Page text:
A crush of fishermen and lawyers packed the federal courthouse Monday morning hoping for a seat to hear attorneys present opening statements in the long-awaited Exxon oil spill trial. Some had come from as far away as Tatitlik and Chenega Bay. Many flew in from the fishing town of Cordova. Some arrived at 6 a.m., two hours before the hearing was set to begin. When the doors finally opened, there was a rush for seats because U.S. District Court Judge Russel Holland doesn't let spectators stand in his courtroom.
Thirty were left standing. Some argued they had a right to be there or deserved a seat and prevailed. But at 8:15 a.m., those on their feet were escorted out of the courtroom and the trial which has been five years in the making got under way. It is expected to last two to four months.
One by one, a dozen of Monday's spectators who had vied for seats were introduced to the jury as the plaintiffs in a lawsuit against the oil giant. They included fishermen and landowners in Prince William Sound, Kodiak and Cook Inlet.
"How did we get here?" their attorney, Brian O'Neill, asked.
It all goes back to 1985 when Exxon officials first learned Capt. Joe Hazelwood had a drinking problem, O'Neill said. Exxon officials knew Hazelwood had been hospitalized for alcohol-abuse treatment and that he was attending Alcoholics Anonymous. For the next four years, the oil company chose to ignore his problem. And in 1987, they made him captain of the Exxon Valdez oil tanker.
"Is the job of a captain of a supertanker a good job for someone just coming out of treatment?" O'Neill said.
During the next two years, various employees of Exxon witnessed Hazelwood drinking aboard the ship or smelled alcohol on his breath. Some reported Hazelwood to Exxon managers, but nothing was done, O'Neill said.
Hazelwood attended AA meetings when he was at home, but when he was at sea, he drank, O'Neill said.
On March 24, 1989, the Exxon Valdez ran aground at Bligh Reef, spilling 11 million gallons of North Slope crude oil. Hazelwood had spent the previous 12 hours drinking in the Valdez port, O'Neill said.
"His alcohol problem was as clearly charted as Bligh Reef," said O'Neill, whose 10,000-plus clients are hoping for a $15 billion judgment against the oil company. "Exxon knew he was drinking and should have done something."
Hazelwood's attorney, Michael Chalos, said alcohol had nothing to do with the wreck. Hazelwood is expected to testify today.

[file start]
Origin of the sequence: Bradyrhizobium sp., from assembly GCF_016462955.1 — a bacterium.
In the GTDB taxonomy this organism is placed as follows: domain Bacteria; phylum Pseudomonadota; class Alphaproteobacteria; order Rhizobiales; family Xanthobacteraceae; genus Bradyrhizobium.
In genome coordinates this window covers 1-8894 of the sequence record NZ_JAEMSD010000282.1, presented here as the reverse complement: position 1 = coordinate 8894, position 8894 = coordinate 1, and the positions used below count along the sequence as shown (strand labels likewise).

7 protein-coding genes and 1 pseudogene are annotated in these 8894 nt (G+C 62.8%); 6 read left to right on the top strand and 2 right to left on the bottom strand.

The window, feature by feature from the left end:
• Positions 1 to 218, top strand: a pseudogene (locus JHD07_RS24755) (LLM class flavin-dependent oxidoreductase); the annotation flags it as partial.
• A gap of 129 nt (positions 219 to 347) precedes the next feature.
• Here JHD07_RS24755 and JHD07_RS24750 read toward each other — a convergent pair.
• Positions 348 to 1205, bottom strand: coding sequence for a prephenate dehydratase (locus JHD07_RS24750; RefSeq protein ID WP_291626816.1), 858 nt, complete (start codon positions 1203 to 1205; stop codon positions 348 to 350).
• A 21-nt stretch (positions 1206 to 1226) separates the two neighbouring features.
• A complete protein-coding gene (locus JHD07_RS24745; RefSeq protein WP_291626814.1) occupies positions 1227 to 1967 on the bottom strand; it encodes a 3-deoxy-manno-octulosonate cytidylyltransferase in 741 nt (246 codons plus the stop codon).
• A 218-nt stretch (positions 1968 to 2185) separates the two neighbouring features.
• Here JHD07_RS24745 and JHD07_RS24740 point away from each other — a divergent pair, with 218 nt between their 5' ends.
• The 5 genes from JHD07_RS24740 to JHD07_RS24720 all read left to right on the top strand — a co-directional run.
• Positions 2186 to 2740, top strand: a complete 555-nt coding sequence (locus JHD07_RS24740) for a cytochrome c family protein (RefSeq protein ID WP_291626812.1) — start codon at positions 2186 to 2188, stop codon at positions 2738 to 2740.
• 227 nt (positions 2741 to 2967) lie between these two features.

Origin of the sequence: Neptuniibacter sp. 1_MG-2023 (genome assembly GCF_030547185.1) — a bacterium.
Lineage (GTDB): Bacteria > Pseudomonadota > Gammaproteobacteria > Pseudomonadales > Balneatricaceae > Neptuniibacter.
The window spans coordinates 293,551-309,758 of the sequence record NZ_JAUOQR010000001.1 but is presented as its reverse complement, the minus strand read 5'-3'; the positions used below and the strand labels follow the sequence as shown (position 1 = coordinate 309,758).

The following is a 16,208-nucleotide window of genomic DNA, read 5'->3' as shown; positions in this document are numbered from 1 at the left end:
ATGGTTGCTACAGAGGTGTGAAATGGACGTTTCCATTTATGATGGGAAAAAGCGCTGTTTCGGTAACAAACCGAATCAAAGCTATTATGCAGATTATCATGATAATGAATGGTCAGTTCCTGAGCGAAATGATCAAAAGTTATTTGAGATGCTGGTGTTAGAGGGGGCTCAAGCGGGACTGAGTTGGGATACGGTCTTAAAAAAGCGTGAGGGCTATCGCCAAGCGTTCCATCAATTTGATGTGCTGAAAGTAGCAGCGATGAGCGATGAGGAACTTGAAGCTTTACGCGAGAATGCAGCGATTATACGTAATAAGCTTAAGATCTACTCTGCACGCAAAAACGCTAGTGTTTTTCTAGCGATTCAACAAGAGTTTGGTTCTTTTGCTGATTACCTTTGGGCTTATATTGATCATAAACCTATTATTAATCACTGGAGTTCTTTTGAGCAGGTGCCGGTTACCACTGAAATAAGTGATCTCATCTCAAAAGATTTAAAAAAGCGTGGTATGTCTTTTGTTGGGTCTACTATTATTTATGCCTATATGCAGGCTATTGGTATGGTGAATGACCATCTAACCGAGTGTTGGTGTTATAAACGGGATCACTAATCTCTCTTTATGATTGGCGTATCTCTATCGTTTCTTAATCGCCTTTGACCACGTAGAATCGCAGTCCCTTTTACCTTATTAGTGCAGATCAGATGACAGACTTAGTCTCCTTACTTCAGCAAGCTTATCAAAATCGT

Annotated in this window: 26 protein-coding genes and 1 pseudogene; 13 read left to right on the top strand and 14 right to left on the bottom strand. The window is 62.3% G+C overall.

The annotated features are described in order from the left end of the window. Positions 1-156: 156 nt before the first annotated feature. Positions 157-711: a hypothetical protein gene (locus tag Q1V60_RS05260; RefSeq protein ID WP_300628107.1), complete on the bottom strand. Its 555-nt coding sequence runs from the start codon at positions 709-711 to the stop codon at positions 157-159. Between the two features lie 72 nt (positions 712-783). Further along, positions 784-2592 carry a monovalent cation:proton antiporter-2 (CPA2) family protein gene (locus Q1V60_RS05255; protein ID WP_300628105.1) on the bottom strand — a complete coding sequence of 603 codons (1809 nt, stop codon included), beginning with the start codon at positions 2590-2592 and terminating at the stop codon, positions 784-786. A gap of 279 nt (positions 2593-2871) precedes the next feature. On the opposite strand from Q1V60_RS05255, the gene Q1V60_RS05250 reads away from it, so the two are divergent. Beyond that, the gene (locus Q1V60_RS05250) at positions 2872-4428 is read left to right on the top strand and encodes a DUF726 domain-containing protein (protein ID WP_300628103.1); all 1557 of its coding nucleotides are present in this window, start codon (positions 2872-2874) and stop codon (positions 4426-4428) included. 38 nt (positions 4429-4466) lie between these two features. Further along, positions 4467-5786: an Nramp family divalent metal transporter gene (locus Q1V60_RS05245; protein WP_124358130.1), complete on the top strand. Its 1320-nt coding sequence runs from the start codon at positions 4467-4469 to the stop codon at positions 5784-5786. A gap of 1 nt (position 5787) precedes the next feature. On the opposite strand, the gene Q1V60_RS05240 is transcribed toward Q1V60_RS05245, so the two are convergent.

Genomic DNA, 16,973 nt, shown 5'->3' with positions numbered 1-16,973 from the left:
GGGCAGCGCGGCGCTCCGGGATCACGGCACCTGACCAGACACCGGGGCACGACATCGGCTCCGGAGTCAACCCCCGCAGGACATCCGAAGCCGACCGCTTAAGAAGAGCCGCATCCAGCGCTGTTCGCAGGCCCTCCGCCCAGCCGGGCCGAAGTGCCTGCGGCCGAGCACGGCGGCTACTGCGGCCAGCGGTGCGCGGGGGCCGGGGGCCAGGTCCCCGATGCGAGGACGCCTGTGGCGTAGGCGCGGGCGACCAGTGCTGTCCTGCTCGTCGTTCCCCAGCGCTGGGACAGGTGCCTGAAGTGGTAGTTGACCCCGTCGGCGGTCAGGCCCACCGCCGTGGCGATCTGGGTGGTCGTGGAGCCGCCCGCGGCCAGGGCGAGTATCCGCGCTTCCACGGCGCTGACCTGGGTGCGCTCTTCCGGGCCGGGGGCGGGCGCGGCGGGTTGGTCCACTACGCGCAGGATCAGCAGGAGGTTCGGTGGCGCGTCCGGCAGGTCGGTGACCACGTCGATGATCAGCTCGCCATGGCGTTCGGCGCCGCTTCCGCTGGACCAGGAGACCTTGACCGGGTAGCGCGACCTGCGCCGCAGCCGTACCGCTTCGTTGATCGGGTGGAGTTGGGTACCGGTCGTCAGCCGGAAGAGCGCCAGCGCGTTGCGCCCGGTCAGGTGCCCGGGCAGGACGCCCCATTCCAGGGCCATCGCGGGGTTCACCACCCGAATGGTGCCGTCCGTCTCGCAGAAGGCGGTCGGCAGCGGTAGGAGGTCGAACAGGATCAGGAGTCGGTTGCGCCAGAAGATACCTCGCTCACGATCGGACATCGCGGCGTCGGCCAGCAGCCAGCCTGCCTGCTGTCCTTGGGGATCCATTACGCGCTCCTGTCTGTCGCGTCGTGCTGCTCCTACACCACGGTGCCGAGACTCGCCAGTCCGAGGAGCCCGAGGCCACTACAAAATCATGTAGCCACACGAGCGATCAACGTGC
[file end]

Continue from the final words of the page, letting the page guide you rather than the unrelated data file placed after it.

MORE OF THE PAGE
"Alcohol played no role in the grounding of the Exxon Valdez," Chalos told the 12 jurors. In the hours before the accident, Hazelwood had three single vodkas, not the seven to 16 estimated by the plaintiffs' attorneys.
The plaintiffs' attorneys also said that nine hours after the accident, a blood test showed that Hazelwood had a blood-alcohol content of 0.06. The driver of a vehicle is considered intoxicated at 0.10, but that test is done immediately.
Chalos said the test results were suspect.
The person who took the samples carried the vials to his hotel and set them on a window sill for a day. They were later stored in a Coast Guard station refrigerator "right next to the tomato, lettuce, carrots and onions. Everybody had access to them," Chalos said.
Eventually, the vials were brought to Anchorage, but the seals on them had been broken by the time they reached the laboratory, Chalos said.
"There is serious doubt that the blood that was tested was Joe Hazelwood's," Chalos said. "Here we have outrageous and unexplained breaks in the chain of custody."
Chalos said Hazelwood never had an alcohol problem. When he was treated in 1985, it was for a mild form of depression. He was abusing alcohol at the time, Chalos said, but it was because of the depression.
"He was not ever diagnosed as alcohol dependent," he said. "And after he completed treatment, he started drinking socially."
Chalos said Hazelwood has accepted responsibility as captain of the Exxon Valdez, and "as captain of that vessel he is responsible for that running aground."
But, "once you have heard the evidence," Chalos said, "you will conclude this was an accident; a maritime accident pure and simple."
Exxon attorneys told the jury that the company accepts responsibility for the spill and that the plaintiffs are entitled to collect actual damages, but not the billions they seek in punitive damages.
Exxon attorney Patrick Lynch said that in order to collect punitive damages, the plaintiffs will have to prove that Exxon acted recklessly, not just negligently.
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